What We’re Cooking This Week: Hot Sausage Po’ Boy

Louisiana-style hot sausage is hard to find around here, but it’s easy to make.

Hot Sausage Po' Boy Photo by Jim Dixon.

Jim Dixon wrote about food for WW for more than 20 years, but these days most of his time is spent at his olive oil-focused specialty food business Wellspent Market. Jim’s always loved to eat, and he encourages his customers to cook by sending them recipes every week through his newsletter. We’re happy to have him back creating some special dishes just for WW readers.

If you’ve been to New Orleans, you probably had a po’ boy stuffed with fried shrimp, oysters, or juicy roast beef with debris gravy. But the Crescent City’s iconic sandwich takes many forms, and an often overlooked classic is the hot sausage po’boy. Thin patties of cayenne-spiked sausage (typically a beef-and-pork blend, but the all-beef Patton’s is also popular) are topped with melty American cheese and layered onto the region’s unique French bread—a light-colored, crisp-crusted, airy loaf that evolved because of the high cost of wheat in the South.

Louisiana-style hot sausage is hard to find around here, but it’s easy to make. You need to mix it up the day before to let the salt work its magic: a molecular dance with the meat protein called myosin that gives sausage its bouncy texture.

And while you can only get classic po’ boy bread from Louisiana bakeries like Leidenheimer’s or Gendusa’s, Vietnamese banh mi rolls make a perfectly good substitute—even new school joints like Killer PoBoys in NOLA use them. To fully dress your po’ boy, you’ll also need the proper accompaniments: dill pickle slices, tomatoes and iceberg lettuce. Even though the sausage packs a little heat, a few shakes of Crystal Hot Sauce are, for many, mandatory as well. Most New Orleanians add a squiggle of ketchup, too.

A note about salt and sausage: Most sausage formulas use 2% by weight of salt, and for a pound of meat that works out to about 1 tablespoon of Diamond Crystal Kosher Salt. The kosher-style sea salt at Wellspent Market has the same weight-to-volume ratio as Diamond, but if you use Morton kosher salt or even plain sea salt, you’ll need to weigh it. I have some issues with Diamond Crystal that you can read about here.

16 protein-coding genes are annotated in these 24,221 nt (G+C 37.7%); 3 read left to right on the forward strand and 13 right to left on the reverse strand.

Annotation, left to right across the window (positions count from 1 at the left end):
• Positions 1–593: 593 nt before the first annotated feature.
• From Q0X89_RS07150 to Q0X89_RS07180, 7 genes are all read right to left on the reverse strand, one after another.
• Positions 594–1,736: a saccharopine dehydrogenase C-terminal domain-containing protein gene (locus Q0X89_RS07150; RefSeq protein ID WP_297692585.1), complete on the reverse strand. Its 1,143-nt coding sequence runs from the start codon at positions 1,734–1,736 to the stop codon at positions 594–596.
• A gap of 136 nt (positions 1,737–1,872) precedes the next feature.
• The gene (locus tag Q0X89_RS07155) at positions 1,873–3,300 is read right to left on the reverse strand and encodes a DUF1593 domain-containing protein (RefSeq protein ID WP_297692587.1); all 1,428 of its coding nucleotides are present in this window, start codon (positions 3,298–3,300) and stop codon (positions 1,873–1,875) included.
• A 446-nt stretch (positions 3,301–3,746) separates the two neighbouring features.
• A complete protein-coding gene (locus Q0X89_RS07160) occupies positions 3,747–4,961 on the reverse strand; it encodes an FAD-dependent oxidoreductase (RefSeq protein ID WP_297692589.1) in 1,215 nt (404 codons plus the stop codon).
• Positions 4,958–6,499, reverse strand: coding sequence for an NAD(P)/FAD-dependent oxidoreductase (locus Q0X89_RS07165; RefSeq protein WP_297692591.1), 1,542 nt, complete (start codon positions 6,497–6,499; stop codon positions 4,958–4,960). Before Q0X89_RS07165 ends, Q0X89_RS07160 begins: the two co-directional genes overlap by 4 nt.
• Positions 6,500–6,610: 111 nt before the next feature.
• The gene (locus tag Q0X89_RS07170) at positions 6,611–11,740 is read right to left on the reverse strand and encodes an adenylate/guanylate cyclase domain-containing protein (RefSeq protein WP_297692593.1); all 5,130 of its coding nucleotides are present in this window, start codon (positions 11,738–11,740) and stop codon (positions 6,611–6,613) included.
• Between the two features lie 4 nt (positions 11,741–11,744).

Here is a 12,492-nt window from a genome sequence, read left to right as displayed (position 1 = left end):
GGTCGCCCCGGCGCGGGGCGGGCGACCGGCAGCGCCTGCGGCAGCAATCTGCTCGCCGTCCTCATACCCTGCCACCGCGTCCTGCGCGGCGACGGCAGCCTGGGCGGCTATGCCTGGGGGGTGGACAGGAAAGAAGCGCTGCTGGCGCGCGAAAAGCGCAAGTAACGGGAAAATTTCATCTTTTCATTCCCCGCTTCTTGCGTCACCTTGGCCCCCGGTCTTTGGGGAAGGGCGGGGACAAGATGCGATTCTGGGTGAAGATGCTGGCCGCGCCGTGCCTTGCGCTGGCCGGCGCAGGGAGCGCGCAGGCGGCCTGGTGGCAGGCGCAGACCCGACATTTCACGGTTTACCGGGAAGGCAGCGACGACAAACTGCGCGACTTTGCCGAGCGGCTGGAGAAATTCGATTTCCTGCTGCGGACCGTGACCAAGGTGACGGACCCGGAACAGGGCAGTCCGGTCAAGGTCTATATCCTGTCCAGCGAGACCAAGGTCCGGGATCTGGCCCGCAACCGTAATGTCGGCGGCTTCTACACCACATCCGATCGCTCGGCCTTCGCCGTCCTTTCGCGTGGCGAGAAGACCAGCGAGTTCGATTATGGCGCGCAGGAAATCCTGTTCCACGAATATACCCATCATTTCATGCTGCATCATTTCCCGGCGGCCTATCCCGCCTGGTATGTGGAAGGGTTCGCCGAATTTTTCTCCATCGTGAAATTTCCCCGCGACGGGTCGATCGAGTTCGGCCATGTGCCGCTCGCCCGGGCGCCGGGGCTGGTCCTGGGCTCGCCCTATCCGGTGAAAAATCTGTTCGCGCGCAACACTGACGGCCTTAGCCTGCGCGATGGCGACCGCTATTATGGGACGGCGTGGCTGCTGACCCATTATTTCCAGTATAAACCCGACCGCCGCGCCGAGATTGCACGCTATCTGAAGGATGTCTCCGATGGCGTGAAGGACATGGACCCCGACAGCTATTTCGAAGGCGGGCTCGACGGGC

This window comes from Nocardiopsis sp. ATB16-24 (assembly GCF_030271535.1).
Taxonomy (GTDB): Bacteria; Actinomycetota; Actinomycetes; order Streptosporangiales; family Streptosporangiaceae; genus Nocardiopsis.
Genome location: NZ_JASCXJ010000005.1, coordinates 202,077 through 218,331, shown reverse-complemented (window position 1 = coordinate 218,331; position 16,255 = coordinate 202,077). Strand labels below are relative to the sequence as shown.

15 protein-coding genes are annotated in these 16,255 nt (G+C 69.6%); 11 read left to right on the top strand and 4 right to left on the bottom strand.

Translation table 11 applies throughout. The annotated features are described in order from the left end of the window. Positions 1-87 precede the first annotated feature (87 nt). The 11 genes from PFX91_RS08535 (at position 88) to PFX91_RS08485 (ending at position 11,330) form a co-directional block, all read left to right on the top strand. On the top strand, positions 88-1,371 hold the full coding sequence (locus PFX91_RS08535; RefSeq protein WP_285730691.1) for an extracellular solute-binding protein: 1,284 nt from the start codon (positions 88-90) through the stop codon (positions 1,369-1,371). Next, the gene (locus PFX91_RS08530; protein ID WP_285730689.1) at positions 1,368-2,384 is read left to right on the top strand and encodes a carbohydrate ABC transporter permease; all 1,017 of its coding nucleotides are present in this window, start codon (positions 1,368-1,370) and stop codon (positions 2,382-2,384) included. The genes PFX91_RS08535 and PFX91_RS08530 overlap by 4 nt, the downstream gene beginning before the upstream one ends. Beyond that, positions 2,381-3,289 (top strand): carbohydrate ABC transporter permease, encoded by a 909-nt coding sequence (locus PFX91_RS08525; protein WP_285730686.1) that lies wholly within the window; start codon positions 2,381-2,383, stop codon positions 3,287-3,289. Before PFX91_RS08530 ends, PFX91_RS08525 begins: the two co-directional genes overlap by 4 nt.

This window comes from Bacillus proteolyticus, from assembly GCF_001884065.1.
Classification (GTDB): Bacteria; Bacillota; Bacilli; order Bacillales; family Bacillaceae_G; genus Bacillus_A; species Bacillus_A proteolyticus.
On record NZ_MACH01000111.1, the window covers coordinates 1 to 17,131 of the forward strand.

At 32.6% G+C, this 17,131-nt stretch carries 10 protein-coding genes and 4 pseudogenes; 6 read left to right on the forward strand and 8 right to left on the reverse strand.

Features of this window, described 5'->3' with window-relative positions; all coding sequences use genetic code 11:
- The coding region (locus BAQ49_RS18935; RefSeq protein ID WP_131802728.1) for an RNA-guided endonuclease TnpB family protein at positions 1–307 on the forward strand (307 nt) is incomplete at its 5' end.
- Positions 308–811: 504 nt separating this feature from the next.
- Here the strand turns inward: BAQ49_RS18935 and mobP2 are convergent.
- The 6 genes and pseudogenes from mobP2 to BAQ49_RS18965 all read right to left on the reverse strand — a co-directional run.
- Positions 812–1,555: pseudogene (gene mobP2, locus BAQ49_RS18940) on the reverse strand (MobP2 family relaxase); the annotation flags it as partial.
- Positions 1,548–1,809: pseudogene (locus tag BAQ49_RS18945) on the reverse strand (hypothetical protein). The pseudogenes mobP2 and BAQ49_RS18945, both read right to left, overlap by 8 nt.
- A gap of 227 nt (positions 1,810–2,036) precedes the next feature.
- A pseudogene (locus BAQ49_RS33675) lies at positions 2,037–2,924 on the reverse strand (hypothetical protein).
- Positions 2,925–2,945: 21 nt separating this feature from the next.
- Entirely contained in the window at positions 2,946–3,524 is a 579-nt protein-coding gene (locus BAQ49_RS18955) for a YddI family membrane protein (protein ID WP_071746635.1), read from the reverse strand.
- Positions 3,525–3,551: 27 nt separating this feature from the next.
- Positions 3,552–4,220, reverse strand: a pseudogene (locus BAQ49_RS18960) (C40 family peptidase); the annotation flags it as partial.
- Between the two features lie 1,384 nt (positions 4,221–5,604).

Hot Sausage Po’ Boy

Makes enough sausage for 4 po’ boys.

For sausage:

1/2 pound ground pork

1/2 pound ground beef

1 tablespoon kosher-style sea salt (or 1/3 ounce other salt)

1 teaspoon garlic powder (or 2 cloves finely chopped)

1-2 tablespoons cayenne or similar red pepper*

2 teaspoons black pepper

To complete the po’ boy:

Banh mi rolls

American cheese

Dill pickle slices

Sliced tomatoes

Shredded iceberg lettuce



Crystal Hot Sauce to serve

*To check the heat level, mix in 1 tablespoon of cayenne, then pinch off and cook a walnut-sized piece to taste.

You could use about 1 1/2 tablespoons of a Creole spice blend, such as Tony Chachere’s or Slap Ya Mama. Both are a blend of salt, garlic, red and black pepper. If you do, reduce the kosher salt to 2 1/2 teaspoons

Mix together meat, salt and spices. Knead thoroughly for a few minutes, then refrigerate overnight.

Make thin, oblong patties that fit the rolls using about 2 ounces (a chunk about the size of a walnut). Pan fry for a couple of minutes, then flip and top with pieces of American cheese cut to the same size as the patties. Let the cheese get melty, then remove from the heat.

Cut the rolls in half lengthwise. Spread the mayonnaise “wall to wall” so the bread is completely covered, then layer the pickles and tomatoes and add some shredded lettuce. Squirt a thin line of ketchup down the middle, add a few shakes of Crystal and top with the sausage patties. Place the other half of the roll on top, compress gently and cut in half. Have a pile of napkins ready, and lean over your plate as you eat; po’ boys are messy.

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